Face the Truth: Answer Our Questions
First, we have discussed the basics of being data-driven. Then we touched a few key issues. Finally, we created a small application that can help us in highlighting some key features of software and development principles.
In the next few posts, I will outline a technique I have used successfully since I developed it around 2005. But first, what’s the issue with the code we have so far? Isn’t it something that everyone is working on every day? Sure.
To understand the underlying problems, we first need to analyze what we have so far. We’ll use a selection of the questions from the first post to understand how it works. Can we do it? Of course, we created a data-driven application.
What kind of data do you intend to store?
We store tasks. We associate tasks with their summary. We also keep track of the status of a task using a predefined list of available values.
Can you split them into smaller chunks?
We have chosen to go with only two simple properties. There are two natural options here
Handle them in one structure
Handle them separately and somehow define a new attribute that will create a connection between them.
I hope we can agree that the second option is hypothetical.
Where does your data come from?
Task properties come from the user. They will fill out the summary when they create the task. Then they can change the task status as they wish. So data comes from the user.
Do you have single or multiple sources?
We don’t have any other data to store, so we have only a single source.
Are your data collected once, regularly or irregularly?
Data is collected irregularly. We don’t know when the user will create a new task or decide to change the state of a task.
Are you prepared to handle errors in your data?
Although we have started to react to the error paths, we haven’t done the work required to communicate meaningful errors. Other than leaving the summary empty, we don’t check for data integrity. Also, we don’t have a plan for checking status changes other than ‘new’ is assigned when the task is created and ‘done’ is considered as the final state implicitly by the UI.
Will poisonous data break your application?
Our application consists of two main components:
The backend has more advanced techniques. For example, you cannot run poisonous MySQL commands through code injecting. But it’s not protected, and through the open API, anyone can access all 3 endpoints mutating the data underneath.
Will users complain about errors?
Users always complain about errors.
How do you intend to visualize your data?
We have used a form and a list to capture and display information about the data stored. Also, we have used a dropdown list to display and enable the change of the status property. And we are displaying the number of finished tasks, so the users can follow their progress.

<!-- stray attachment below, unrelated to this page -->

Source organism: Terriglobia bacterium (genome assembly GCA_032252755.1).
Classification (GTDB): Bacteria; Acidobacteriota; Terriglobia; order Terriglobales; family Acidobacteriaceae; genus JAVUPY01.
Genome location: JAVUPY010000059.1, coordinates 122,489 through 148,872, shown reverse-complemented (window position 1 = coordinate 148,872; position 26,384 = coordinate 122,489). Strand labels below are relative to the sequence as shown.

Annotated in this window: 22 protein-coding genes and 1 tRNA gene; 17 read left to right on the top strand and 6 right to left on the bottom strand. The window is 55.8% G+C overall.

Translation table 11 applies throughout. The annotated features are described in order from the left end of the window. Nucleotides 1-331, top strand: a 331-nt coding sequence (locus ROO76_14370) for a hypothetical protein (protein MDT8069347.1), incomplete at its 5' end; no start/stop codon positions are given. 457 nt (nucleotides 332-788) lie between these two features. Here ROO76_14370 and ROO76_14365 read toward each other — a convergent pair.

Can you make sense of your data or it confuses you when you look at it?
As a first iteration, it’s quite straightforward. But it could be improved by using colour and/or icon depictions of statuses, grouping the tasks by status, or enable the user to create a priority list of the tasks. And we haven’t implemented a required feature of grouping the tasks into projects.
And don’t forget those end users, who like to delegate their task management to colleagues.
Does your data structure enable you to make decisions based on the collected data?
If the only thing we need to know, what’s ahead of us, and what tasks have we completed so far, we have this information. But we don’t have information that would enable us to plan timed roadmaps. We don’t have estimations, users, and a lot of other things that would enable us to do more with this software.
Will your data mutate over time?
Yes, and that’s the main purpose of this software.
Is it intended or misbehaviour of your system?
Of course, it’s intended.
Is it automated or user-driven?
Users create new tasks but setting the initial status to ‘new’ is automated.
Do you need extra processing between data collection and presentation?
We need to store it to a database. It is debatable if it’s part of the collection process or the data flow. In my opinion, it depends on the structure of the software. If we were to send the data directly to the database from the UI that it’s a collection. As we are processing it first on the backend – to check for data injection – it’s processing.
Can you communicate the mutation of data through the presentation layer?
When a user adds a new task it’s immediately appended to the list and the selected value of the dropdowns reflect the status changes. So, we can consider we’re done. Unfortunately, the answer is still no. If you open the page in two browser tabs, the information is not synchronized unless you update the page in one of them when you modify anything in the other.
In the first post, we have identified how to separate the software into 4 distinct components. We made up questions, that helped us verify our solution. And using this process, we highlighted some key issues with what we created so far. We can now create new goals for ourselves to upgrade and improve on the codebase in the future.
It’s one way to verify our progress and identify possible pitfalls. This way we can make sure, we deliver what the user needs, and avoid any side effects.
In the next post, we’ll talk about the necessity of estimates. Until then, try to analyse one of your projects. Can you identify something you can improve on?